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An African lens on breaking sovereignty

Foreign intervention in Africa has become almost a norm, with the Central African Republic as the latest example. The world must ask how much it should honor individual rights over national sovereignty.

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Civilians who fled attacks by rebels seek refuge in a church yard in Bossangoa, Central African Republic. The rebels have been blamed for abuses including widespread looting, killings, rape, and conscription of child soldiers.

AP Photo

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For those who track events in Africa, it has lately become more difficult to count the times that forces of one country have entered another. Last weekend, for example, US Navy SEALs raided Libya and Somalia. French troops swept into Mali earlier this year. Rwandan soldiers often chase rebels in Congo. Many nations are going after Joseph Kony’s Lord’s Resistance Army in Central Africa.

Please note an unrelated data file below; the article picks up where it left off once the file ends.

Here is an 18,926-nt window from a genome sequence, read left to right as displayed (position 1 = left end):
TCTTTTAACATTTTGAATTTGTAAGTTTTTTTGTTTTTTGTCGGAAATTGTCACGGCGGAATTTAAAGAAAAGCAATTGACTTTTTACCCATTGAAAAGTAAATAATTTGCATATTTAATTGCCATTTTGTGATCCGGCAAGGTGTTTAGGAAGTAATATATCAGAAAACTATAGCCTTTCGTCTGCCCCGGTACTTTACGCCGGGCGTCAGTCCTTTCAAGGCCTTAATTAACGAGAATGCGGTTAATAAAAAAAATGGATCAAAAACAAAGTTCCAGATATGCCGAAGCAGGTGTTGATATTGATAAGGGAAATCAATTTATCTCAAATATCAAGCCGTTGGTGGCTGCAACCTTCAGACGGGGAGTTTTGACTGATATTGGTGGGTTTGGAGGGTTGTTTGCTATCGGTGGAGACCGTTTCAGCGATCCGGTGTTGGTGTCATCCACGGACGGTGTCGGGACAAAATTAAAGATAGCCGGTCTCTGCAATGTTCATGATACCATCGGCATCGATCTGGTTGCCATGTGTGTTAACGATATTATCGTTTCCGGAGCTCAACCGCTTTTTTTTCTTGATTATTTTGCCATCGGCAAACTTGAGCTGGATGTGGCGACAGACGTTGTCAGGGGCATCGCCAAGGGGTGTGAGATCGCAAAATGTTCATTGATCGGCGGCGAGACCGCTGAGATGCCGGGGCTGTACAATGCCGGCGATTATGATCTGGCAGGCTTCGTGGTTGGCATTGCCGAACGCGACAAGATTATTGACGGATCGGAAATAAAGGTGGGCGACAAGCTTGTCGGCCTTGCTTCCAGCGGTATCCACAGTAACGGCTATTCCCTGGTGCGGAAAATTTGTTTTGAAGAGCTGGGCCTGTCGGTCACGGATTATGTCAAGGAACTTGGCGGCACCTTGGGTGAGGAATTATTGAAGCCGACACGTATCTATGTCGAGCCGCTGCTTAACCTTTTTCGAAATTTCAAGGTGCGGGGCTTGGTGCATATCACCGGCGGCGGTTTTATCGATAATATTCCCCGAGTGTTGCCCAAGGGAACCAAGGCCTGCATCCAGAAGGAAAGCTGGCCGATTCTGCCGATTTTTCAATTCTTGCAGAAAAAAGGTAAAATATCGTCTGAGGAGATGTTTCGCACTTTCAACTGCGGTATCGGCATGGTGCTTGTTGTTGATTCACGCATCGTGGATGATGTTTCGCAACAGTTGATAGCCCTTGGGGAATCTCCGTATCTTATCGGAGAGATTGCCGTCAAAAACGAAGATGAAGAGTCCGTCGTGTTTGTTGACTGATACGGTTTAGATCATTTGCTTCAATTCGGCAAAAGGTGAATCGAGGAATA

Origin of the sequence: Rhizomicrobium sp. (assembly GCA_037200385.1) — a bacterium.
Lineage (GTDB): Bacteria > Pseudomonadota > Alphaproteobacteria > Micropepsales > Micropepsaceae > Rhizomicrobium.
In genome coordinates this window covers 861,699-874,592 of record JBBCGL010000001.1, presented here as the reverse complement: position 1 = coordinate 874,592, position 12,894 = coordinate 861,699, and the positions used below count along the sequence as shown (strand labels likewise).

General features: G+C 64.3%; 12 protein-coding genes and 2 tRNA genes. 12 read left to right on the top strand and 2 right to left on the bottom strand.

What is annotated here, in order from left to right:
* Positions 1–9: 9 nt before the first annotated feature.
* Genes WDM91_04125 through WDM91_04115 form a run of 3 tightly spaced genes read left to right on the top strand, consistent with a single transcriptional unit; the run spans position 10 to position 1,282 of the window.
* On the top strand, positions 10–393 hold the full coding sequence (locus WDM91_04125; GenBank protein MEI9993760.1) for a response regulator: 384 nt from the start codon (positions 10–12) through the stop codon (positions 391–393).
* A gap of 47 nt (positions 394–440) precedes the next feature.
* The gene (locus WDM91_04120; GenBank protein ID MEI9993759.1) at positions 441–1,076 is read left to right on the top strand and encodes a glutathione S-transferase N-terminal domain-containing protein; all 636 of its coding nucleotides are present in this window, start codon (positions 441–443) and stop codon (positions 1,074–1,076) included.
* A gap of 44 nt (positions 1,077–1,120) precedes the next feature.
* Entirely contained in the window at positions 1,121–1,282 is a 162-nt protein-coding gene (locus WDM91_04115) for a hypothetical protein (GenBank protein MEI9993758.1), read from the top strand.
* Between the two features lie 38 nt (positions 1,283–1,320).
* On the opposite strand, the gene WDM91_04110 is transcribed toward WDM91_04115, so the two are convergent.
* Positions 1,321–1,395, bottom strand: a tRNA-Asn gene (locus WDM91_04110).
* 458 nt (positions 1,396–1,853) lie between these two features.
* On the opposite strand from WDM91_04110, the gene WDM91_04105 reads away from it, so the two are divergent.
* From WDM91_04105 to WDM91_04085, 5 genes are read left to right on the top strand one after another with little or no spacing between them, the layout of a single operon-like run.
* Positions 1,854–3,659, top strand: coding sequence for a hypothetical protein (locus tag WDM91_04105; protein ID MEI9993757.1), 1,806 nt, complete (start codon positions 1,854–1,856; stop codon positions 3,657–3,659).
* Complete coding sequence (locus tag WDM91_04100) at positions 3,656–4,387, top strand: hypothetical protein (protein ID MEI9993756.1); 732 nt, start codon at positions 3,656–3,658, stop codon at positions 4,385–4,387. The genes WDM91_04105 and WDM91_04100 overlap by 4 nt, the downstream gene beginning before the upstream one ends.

Then there are the troops of the African Union or United Nations currently involved in several troubled nations on the continent. One nation is the Central African Republic, a mineral-rich country of some 5 million people that has been disintegrating into chaos ever since a coup in March.

On Thursday, the UN Security Council unanimously approved a resolution to help end widespread violence there by supporting the African Union in sending more troops and possibly converting those forces into UN peacekeepers next month. The country already has a few hundred French soldiers near the main airport and some forces sent by neighboring states.

Foreign intervention in another country, whether approved or not, can often break a long-held rule about national sovereignty, or the collective self-determination of a people. In Africa, where most borders date back to colonial days and don’t follow ethnic demographics, the sovereign concept is still a work in progress.

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